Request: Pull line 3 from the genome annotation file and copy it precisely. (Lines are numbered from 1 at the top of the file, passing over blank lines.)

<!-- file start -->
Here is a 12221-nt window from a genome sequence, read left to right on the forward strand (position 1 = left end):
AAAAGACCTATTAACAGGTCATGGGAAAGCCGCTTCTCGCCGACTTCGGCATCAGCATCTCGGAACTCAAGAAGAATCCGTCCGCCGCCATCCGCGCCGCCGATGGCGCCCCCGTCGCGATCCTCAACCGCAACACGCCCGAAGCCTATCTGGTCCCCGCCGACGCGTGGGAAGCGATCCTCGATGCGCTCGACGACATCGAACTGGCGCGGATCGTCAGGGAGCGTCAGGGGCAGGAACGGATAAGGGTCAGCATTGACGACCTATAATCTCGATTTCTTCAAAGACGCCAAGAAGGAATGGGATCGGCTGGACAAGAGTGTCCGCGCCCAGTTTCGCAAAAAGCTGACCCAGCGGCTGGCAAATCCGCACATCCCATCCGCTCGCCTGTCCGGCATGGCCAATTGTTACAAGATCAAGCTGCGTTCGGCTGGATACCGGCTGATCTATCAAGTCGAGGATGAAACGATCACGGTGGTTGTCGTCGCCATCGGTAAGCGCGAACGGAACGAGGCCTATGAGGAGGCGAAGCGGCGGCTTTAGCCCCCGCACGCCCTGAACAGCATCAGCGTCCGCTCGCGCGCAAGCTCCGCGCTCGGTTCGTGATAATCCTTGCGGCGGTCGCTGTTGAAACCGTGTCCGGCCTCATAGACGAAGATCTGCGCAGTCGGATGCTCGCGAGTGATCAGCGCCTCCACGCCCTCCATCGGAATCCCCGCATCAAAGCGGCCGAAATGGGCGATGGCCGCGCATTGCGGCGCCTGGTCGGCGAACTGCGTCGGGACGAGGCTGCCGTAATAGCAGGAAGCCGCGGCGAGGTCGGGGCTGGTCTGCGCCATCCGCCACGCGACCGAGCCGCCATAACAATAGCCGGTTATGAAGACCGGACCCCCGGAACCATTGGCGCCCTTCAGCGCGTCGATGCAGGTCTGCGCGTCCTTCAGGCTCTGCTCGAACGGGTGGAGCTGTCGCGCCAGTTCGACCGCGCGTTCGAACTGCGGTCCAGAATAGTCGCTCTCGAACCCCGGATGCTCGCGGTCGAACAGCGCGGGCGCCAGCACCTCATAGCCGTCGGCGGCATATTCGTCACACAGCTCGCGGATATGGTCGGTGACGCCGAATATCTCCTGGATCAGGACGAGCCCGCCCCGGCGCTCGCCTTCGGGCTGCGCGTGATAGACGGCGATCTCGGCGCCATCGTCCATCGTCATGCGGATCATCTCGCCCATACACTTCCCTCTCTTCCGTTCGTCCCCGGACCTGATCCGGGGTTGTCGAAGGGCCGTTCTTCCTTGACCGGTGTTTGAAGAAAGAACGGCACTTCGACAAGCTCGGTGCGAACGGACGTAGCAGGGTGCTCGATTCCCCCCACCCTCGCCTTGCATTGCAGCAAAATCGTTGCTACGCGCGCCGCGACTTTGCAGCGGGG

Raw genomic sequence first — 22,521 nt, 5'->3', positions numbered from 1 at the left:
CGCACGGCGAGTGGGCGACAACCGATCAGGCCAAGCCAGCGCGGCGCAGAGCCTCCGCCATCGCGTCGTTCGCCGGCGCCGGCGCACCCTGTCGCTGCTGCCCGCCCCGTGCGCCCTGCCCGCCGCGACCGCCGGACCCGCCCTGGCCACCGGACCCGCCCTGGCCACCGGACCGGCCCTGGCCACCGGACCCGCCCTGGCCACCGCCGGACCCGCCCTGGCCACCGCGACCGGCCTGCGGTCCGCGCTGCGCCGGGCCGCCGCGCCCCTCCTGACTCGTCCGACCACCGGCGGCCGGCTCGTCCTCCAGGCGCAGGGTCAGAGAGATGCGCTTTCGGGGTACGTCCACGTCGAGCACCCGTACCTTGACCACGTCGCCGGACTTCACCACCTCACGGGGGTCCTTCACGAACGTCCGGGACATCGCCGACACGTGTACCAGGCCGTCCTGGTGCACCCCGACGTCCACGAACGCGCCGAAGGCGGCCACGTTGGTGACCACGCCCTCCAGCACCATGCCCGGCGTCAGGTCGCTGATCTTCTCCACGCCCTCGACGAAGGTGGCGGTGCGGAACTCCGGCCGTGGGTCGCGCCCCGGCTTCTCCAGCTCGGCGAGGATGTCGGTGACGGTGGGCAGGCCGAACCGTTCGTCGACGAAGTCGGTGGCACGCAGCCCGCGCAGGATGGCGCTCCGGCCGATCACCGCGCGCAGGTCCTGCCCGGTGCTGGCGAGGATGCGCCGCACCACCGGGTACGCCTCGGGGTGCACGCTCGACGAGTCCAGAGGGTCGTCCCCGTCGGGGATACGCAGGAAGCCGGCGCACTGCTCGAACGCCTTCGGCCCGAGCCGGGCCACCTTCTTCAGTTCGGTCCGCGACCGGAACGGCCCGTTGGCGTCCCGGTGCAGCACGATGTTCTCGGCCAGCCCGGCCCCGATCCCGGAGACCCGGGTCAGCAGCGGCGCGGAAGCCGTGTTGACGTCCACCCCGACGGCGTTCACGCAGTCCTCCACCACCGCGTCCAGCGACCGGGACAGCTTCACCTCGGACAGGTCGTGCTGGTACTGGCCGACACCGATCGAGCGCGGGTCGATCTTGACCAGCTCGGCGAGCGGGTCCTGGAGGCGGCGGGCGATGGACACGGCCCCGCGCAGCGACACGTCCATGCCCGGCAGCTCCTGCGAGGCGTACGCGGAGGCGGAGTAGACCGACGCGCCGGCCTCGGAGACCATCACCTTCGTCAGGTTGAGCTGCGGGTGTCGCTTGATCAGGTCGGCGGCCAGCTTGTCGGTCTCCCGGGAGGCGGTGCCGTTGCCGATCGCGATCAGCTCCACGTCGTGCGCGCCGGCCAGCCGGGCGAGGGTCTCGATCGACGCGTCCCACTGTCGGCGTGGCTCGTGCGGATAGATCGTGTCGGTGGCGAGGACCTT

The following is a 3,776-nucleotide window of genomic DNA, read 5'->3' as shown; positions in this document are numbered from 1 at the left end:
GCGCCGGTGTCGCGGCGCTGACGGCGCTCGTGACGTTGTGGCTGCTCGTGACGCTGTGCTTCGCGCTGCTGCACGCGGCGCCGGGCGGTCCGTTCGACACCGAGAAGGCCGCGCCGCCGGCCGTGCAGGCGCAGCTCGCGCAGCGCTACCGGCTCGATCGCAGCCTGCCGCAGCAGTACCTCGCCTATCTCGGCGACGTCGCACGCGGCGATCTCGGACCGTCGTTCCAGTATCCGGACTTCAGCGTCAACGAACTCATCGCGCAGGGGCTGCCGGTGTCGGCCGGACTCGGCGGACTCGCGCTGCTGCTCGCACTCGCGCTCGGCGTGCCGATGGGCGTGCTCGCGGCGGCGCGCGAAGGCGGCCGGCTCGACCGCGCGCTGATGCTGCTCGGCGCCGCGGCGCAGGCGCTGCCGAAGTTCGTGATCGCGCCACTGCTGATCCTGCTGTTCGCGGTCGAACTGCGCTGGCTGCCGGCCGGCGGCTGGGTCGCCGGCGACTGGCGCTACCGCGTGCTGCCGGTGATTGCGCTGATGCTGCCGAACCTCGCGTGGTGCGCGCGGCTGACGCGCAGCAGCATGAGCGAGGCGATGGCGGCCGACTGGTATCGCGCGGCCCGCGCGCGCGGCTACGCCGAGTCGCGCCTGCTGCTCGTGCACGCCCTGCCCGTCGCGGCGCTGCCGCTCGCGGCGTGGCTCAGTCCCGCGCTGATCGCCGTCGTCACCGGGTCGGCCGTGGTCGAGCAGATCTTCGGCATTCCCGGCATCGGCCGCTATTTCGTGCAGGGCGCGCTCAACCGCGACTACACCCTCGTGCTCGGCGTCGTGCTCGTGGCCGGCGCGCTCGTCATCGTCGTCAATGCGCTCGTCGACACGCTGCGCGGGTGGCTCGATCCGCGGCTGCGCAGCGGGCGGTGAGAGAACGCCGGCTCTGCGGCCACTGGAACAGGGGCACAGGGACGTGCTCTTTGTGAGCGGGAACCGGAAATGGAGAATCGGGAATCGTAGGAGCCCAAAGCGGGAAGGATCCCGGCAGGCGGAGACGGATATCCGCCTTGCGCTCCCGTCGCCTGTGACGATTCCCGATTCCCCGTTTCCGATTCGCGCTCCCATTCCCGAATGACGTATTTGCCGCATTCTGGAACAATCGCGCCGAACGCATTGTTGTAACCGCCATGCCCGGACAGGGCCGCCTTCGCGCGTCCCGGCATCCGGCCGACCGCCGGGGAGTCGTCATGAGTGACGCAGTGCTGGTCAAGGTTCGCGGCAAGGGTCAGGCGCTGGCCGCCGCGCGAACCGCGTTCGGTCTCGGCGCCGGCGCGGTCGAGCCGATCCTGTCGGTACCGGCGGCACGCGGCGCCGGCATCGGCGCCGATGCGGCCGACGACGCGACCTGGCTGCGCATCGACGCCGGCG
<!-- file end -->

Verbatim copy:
Raw genomic sequence first — 22,521 nt, 5'->3', positions numbered from 1 at the left: